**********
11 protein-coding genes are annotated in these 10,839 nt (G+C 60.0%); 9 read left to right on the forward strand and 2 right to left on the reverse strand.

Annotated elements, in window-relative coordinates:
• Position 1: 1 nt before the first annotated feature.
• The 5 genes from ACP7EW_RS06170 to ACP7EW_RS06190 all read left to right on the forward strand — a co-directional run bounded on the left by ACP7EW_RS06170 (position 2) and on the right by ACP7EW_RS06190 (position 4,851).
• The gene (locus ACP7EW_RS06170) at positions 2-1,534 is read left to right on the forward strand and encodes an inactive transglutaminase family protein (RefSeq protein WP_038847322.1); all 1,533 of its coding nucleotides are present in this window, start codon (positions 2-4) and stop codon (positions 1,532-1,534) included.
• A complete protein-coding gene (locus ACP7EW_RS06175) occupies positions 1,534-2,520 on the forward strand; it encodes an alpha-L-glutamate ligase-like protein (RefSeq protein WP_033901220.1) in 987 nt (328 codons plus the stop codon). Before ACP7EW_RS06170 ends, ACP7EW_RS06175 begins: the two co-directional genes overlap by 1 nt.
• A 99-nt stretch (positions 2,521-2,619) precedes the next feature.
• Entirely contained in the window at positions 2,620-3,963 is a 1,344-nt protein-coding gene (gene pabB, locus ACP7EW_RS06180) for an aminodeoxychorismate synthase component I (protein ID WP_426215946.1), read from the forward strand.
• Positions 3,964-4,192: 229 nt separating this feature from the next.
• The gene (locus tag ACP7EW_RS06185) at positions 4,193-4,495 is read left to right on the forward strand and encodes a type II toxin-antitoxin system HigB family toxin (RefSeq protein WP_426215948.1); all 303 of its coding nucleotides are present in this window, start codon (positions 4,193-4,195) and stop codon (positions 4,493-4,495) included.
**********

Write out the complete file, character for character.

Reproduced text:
11 protein-coding genes are annotated in these 10,839 nt (G+C 60.0%); 9 read left to right on the forward strand and 2 right to left on the reverse strand.

Annotated elements, in window-relative coordinates:
• Position 1: 1 nt before the first annotated feature.
• The 5 genes from ACP7EW_RS06170 to ACP7EW_RS06190 all read left to right on the forward strand — a co-directional run bounded on the left by ACP7EW_RS06170 (position 2) and on the right by ACP7EW_RS06190 (position 4,851).
• The gene (locus ACP7EW_RS06170) at positions 2-1,534 is read left to right on the forward strand and encodes an inactive transglutaminase family protein (RefSeq protein WP_038847322.1); all 1,533 of its coding nucleotides are present in this window, start codon (positions 2-4) and stop codon (positions 1,532-1,534) included.
• A complete protein-coding gene (locus ACP7EW_RS06175) occupies positions 1,534-2,520 on the forward strand; it encodes an alpha-L-glutamate ligase-like protein (RefSeq protein WP_033901220.1) in 987 nt (328 codons plus the stop codon). Before ACP7EW_RS06170 ends, ACP7EW_RS06175 begins: the two co-directional genes overlap by 1 nt.
• A 99-nt stretch (positions 2,521-2,619) precedes the next feature.
• Entirely contained in the window at positions 2,620-3,963 is a 1,344-nt protein-coding gene (gene pabB, locus ACP7EW_RS06180) for an aminodeoxychorismate synthase component I (protein ID WP_426215946.1), read from the forward strand.
• Positions 3,964-4,192: 229 nt separating this feature from the next.
• The gene (locus tag ACP7EW_RS06185) at positions 4,193-4,495 is read left to right on the forward strand and encodes a type II toxin-antitoxin system HigB family toxin (RefSeq protein WP_426215948.1); all 303 of its coding nucleotides are present in this window, start codon (positions 4,193-4,195) and stop codon (positions 4,493-4,495) included.